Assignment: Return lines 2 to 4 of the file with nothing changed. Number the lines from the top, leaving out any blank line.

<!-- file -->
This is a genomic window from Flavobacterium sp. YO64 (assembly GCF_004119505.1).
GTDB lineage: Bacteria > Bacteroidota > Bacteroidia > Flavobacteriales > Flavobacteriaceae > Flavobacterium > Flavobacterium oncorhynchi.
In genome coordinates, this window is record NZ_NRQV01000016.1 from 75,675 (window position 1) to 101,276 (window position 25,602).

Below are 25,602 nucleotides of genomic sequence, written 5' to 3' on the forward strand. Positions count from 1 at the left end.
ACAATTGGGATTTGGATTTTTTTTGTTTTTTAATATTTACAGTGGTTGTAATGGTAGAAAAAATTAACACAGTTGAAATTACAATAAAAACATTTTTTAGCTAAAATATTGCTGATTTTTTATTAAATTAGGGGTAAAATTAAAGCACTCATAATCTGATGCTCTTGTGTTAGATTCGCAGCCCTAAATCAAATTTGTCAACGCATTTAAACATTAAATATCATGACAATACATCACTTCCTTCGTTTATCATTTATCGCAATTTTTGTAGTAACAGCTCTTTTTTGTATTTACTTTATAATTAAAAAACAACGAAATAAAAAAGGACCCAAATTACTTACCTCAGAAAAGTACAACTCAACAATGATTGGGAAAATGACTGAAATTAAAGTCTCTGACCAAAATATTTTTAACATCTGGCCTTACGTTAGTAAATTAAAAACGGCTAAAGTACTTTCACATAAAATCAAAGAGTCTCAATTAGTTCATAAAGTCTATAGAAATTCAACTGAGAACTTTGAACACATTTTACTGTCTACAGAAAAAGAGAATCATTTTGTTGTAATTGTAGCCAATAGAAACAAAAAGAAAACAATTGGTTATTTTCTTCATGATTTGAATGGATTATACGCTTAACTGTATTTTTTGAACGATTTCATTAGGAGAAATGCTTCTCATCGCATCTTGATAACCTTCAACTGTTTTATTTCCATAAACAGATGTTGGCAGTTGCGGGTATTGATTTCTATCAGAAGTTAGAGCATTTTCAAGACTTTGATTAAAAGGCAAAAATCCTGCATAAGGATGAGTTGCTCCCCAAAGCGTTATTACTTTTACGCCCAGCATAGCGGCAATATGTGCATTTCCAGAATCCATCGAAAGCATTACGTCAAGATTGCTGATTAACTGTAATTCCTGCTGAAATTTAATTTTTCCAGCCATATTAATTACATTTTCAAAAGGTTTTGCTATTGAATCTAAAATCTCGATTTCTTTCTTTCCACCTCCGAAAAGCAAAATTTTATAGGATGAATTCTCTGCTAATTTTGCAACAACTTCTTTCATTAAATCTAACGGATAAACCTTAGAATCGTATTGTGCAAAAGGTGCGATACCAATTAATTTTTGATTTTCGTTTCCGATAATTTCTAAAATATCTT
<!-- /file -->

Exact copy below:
GTDB lineage: Bacteria > Bacteroidota > Bacteroidia > Flavobacteriales > Flavobacteriaceae > Flavobacterium > Flavobacterium oncorhynchi.
In genome coordinates, this window is record NZ_NRQV01000016.1 from 75,675 (window position 1) to 101,276 (window position 25,602).

Below are 25,602 nucleotides of genomic sequence, written 5' to 3' on the forward strand. Positions count from 1 at the left end.